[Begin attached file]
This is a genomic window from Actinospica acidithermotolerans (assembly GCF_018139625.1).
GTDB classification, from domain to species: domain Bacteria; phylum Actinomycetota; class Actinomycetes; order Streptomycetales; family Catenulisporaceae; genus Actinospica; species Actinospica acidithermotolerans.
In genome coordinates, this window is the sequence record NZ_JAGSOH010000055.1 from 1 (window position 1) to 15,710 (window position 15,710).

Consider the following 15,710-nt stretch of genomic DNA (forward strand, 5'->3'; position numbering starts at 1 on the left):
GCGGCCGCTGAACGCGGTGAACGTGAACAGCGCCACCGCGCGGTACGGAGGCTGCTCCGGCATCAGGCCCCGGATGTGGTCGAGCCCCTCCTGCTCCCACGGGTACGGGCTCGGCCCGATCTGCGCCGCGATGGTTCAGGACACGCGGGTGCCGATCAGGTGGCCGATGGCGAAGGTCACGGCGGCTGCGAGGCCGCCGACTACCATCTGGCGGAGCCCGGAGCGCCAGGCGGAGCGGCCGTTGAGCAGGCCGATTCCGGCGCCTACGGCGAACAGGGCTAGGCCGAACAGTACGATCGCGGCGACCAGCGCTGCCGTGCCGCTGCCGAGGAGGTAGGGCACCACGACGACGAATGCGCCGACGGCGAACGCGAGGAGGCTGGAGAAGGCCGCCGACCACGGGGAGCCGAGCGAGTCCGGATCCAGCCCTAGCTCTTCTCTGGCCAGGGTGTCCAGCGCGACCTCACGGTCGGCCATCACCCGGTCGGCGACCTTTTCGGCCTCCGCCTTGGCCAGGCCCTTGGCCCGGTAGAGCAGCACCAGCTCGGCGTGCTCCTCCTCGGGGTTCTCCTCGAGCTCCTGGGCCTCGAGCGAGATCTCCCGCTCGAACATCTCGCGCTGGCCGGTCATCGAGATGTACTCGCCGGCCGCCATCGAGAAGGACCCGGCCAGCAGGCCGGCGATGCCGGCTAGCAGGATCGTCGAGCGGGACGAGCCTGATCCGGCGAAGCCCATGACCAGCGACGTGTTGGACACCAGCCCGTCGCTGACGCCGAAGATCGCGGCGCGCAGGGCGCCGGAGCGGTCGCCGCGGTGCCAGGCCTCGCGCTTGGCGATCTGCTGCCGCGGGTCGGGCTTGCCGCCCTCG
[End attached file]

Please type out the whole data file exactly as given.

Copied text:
This is a genomic window from Actinospica acidithermotolerans (assembly GCF_018139625.1).
GTDB classification, from domain to species: domain Bacteria; phylum Actinomycetota; class Actinomycetes; order Streptomycetales; family Catenulisporaceae; genus Actinospica; species Actinospica acidithermotolerans.
In genome coordinates, this window is the sequence record NZ_JAGSOH010000055.1 from 1 (window position 1) to 15,710 (window position 15,710).

Consider the following 15,710-nt stretch of genomic DNA (forward strand, 5'->3'; position numbering starts at 1 on the left):
GCGGCCGCTGAACGCGGTGAACGTGAACAGCGCCACCGCGCGGTACGGAGGCTGCTCCGGCATCAGGCCCCGGATGTGGTCGAGCCCCTCCTGCTCCCACGGGTACGGGCTCGGCCCGATCTGCGCCGCGATGGTTCAGGACACGCGGGTGCCGATCAGGTGGCCGATGGCGAAGGTCACGGCGGCTGCGAGGCCGCCGACTACCATCTGGCGGAGCCCGGAGCGCCAGGCGGAGCGGCCGTTGAGCAGGCCGATTCCGGCGCCTACGGCGAACAGGGCTAGGCCGAACAGTACGATCGCGGCGACCAGCGCTGCCGTGCCGCTGCCGAGGAGGTAGGGCACCACGACGACGAATGCGCCGACGGCGAACGCGAGGAGGCTGGAGAAGGCCGCCGACCACGGGGAGCCGAGCGAGTCCGGATCCAGCCCTAGCTCTTCTCTGGCCAGGGTGTCCAGCGCGACCTCACGGTCGGCCATCACCCGGTCGGCGACCTTTTCGGCCTCCGCCTTGGCCAGGCCCTTGGCCCGGTAGAGCAGCACCAGCTCGGCGTGCTCCTCCTCGGGGTTCTCCTCGAGCTCCTGGGCCTCGAGCGAGATCTCCCGCTCGAACATCTCGCGCTGGCCGGTCATCGAGATGTACTCGCCGGCCGCCATCGAGAAGGACCCGGCCAGCAGGCCGGCGATGCCGGCTAGCAGGATCGTCGAGCGGGACGAGCCTGATCCGGCGAAGCCCATGACCAGCGACGTGTTGGACACCAGCCCGTCGCTGACGCCGAAGATCGCGGCGCGCAGGGCGCCGGAGCGGTCGCCGCGGTGCCAGGCCTCGCGCTTGGCGATCTGCTGCCGCGGGTCGGGCTTGCCGCCCTCG